Feb 222017
 

Welcome to Cover Me Q&A, where we take your questions about cover songs and answer them to the best of our ability.

joshi

Jaime Joshi lives in South Florida amidst geckos, 24-hour Cuban coffee and soup-like humidity. She has been writing for Cover Me since 2013; of all her pieces, she is particularly proud of her pieces on Bruce Springsteen and Madonna. (She’s the one on the right.)
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Sep 302016
 
Fugees

They say nostalgia works in 20-year cycles, and this year the music of 1996 has been in the media a lot. And if you believe the music blogs, it turns out 1996 was a truly groundbreaking year for every possible genre. Over at SPIN: “The 96 Best Alternative Rock Songs Of 1996.” Complex: “Best Rap Songs of 1996.” Junkee: “Ten reasons 1996 was a great year for dance music”. Loudwire: “10 Best Metal Albums of 1996.” Red Bull Music: “1996: Why it was a great year for pop”. Suck it, 1995! (Kidding; similar articles were of course written last year too.)

We’ll be honest: 1996 was not some magical, pioneering year for cover songs. It was also not a terrible year. It was just, you know, another year. There’s no overarching theorem of 1996’s cover songs that wasn’t true in ’95 or ’97. But even so, Cover Me wasn’t around in 1996, so we never made a Best Cover Songs of 1996 list (our first year-end list came in 2009, with the Kings of Convenience’s “It’s My Party” topping it, and you can catch up on all the lists here). So we decided, before the year ends and we take our look at the best covers songs this year, why not take a nostalgic rewind and do 1996 just for fun, twenty years too late. Continue reading »

Feb 182015
 

Welcome to Cover Me Q&A, where we take your questions about cover songs and answer them to the best of our ability.

Here at Cover Me Q&A, we’ll be taking questions about cover songs and giving as many different answers as we can. This will give us a chance to hold forth on covers we might not otherwise get to talk about, to give Cover Me readers a chance to learn more about individual staffers’ tastes and writing styles, and to provide an opportunity for some back-and-forth, as we’ll be taking requests (learn how to do so at feature’s end).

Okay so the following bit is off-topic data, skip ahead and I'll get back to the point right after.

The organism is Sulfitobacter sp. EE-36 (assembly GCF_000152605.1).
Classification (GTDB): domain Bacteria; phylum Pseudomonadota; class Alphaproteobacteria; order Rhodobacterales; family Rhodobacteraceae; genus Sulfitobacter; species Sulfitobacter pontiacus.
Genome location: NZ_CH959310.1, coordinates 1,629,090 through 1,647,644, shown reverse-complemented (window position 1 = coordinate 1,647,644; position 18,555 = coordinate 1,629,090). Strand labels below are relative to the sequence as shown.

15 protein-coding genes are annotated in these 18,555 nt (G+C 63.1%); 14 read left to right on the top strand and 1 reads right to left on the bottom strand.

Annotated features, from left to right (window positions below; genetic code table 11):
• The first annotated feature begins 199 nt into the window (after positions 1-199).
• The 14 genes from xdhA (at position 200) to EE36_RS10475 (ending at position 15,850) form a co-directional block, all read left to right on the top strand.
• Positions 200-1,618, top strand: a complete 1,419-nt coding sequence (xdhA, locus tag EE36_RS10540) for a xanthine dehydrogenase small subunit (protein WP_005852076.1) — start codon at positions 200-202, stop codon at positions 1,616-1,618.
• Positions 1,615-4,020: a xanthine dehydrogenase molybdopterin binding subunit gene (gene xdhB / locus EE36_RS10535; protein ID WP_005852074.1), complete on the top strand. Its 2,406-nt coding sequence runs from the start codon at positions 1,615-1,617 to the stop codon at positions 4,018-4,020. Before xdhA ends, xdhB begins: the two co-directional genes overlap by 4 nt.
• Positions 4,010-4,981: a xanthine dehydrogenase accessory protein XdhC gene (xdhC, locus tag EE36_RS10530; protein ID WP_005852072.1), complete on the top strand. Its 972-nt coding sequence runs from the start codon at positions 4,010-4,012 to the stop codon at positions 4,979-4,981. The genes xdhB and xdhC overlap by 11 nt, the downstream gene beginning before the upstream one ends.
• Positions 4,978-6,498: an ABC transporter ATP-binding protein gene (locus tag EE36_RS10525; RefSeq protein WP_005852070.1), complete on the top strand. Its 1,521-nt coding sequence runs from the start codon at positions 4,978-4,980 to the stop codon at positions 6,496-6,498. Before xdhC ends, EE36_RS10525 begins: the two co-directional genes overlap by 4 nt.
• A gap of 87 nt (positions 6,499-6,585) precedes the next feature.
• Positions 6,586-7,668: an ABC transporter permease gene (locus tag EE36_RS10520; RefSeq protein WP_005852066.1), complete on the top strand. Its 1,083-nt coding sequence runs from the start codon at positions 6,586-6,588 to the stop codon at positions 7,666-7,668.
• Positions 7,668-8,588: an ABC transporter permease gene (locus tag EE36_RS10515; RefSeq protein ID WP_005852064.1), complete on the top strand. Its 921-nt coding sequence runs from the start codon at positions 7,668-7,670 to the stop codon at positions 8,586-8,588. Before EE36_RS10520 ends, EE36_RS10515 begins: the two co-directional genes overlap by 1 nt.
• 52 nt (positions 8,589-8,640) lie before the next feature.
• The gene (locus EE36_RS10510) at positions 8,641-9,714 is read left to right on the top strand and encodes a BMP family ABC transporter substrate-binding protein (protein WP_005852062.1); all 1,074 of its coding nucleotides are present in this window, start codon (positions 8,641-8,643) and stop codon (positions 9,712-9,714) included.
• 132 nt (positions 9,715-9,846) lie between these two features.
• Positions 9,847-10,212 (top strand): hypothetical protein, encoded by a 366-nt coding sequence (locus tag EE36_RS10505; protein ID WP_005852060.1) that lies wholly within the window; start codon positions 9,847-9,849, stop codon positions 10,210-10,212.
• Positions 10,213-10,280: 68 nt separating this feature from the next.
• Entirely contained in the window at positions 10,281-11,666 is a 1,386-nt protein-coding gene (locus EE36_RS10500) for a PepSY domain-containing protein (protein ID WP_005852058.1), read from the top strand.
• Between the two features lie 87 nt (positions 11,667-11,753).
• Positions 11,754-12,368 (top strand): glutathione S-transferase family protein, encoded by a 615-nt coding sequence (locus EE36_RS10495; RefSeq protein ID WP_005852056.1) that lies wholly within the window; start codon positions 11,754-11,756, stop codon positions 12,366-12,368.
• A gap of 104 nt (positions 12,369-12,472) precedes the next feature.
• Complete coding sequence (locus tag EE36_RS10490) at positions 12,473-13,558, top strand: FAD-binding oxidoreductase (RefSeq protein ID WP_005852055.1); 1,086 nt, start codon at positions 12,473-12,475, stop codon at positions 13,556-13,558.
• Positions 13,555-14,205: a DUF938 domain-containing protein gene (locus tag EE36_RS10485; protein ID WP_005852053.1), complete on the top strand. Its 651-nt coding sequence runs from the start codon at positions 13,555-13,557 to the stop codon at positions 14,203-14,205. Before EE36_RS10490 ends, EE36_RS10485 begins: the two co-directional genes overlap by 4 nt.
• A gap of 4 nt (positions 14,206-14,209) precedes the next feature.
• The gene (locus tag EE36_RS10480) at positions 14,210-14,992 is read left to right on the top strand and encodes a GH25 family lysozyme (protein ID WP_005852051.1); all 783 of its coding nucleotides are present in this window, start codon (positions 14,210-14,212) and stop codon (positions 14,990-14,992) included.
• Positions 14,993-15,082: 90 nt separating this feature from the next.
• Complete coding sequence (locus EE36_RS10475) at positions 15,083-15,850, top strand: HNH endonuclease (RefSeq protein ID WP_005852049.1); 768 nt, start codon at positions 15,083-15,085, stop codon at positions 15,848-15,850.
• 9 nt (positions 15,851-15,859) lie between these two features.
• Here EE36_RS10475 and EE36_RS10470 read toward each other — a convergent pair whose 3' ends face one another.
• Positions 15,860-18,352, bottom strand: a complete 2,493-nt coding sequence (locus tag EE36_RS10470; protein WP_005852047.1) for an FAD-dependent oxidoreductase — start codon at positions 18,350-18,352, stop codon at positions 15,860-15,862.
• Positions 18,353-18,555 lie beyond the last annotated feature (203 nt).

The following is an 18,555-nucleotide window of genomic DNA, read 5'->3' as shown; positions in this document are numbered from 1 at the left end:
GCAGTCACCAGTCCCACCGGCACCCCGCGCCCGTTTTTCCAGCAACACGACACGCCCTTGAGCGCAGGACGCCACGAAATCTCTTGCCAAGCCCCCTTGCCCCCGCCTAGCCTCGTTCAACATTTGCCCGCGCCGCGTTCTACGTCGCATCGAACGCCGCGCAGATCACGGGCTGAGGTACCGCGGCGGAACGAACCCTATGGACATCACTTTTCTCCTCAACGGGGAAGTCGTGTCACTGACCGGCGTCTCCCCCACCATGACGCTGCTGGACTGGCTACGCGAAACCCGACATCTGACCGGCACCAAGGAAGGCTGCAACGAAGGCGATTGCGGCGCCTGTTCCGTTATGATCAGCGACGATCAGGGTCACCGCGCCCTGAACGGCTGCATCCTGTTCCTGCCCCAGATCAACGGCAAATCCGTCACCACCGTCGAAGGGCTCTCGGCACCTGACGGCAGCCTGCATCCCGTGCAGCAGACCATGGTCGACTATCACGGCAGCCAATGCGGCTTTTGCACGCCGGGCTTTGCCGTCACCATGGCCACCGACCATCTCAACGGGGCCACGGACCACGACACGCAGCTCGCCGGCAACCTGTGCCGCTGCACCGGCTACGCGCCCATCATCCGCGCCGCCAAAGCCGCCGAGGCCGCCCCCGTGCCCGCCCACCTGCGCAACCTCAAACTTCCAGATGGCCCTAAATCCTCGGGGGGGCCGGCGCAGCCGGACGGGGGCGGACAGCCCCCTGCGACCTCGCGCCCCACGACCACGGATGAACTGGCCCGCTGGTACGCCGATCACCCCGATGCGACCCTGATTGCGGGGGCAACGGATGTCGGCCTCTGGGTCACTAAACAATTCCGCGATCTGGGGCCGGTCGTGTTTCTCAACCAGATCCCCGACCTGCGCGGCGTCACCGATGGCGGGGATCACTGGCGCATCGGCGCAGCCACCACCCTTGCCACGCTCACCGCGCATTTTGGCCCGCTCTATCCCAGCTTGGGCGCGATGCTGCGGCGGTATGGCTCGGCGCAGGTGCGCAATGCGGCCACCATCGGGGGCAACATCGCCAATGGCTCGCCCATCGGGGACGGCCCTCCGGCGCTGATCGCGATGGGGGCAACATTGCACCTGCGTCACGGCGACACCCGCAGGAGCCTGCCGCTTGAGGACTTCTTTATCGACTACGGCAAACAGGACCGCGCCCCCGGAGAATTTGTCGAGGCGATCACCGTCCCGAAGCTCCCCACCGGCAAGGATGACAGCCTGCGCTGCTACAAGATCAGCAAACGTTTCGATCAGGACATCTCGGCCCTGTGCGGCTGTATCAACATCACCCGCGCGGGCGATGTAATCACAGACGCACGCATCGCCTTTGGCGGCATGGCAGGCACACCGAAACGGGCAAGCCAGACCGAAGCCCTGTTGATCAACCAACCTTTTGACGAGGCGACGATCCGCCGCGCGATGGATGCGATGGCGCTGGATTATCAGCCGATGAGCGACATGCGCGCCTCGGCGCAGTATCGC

Today’s question: What’s a cover song that introduced you to an artist?
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May 142014
 

Australian singer-songwriter Courtney Barnett comes across as the ideal artist to cover the Lemonheads classic ‘Being Around’. Her almost lazy drawl is not a million miles away from Evan Dando’s as showcased in this recent performance for Sirius XMU. Courtney’s reading of the track owing more to the acoustic version of the song found on the Lemonheads ‘Mrs Robinson/Being Around’ EP than the twangy original from ‘Come On Feel The Lemonheads’. Dando himself was no stranger to covers, that EP itself contained tributes to Simon And Garfunkel and Smudge, the Australian band he would often cover and also work with. Continue reading »

Apr 232013
 

In the Spotlight showcases a cross-section of an artist’s cover work. View past installments, then post suggestions for future picks in the comments!

Evan Dando gets a lot of flack for being the poster boy of college-friendly rock in the early- to mid-’90s. He was the subject of focus to Kathleen Hanna (Bikini Kill/Le Tigre/wife of Ad Rock from the Beastie Boys), who wrote a particularly intense zine piece about him, and he was also the target of Steve Albini and Nirvana, who pranked him pretty good. However, his choice of covers as a solo artist and as lead Lemonhead reveal that behind his good looks, he also has a deep appreciation of crafty songwriting, as well as a good-natured and self-deprecating sense of humor. Continue reading »

Apr 192013
 

Cover Classics takes a closer look at all-cover albums of the past, their genesis, and their legacy.

Fans of Gram Parsons are generally divided into three camps over 1999’s Return of the Grievous Angel: A Tribute to Gram Parsons. The first thinks it’s brilliant, a reverent homage to a great songwriter and a testament to the weight of his country rock influence. The second likes the raw sound of another tribute album better: 1993’s Conmemorativo: A Tribute to Gram Parsons, featuring the likes of Bob Mould and The Mekons. And the third camp feels that the only person that can sing Gram Parsons songs is Parsons himself.

If we took the philosophy of the last opinion to heart, this site wouldn’t even exist. While the so-called purists would deny any version other than the one by the original artist as being legitimate, it certainly would be a dull world if all musicians were content to color within the lines without recognizing that someone else before them drew those lines. While Conmemorativo does contain some gems, there are two reasons why Return of the Grievous Angel is better: great production values, and the guiding hand of Emmylou Harris, who worked so closely with Parsons and who served as executive producer of the compilation. So count us among the members of that first camp. Now let’s meet the man who inspired the album. Continue reading »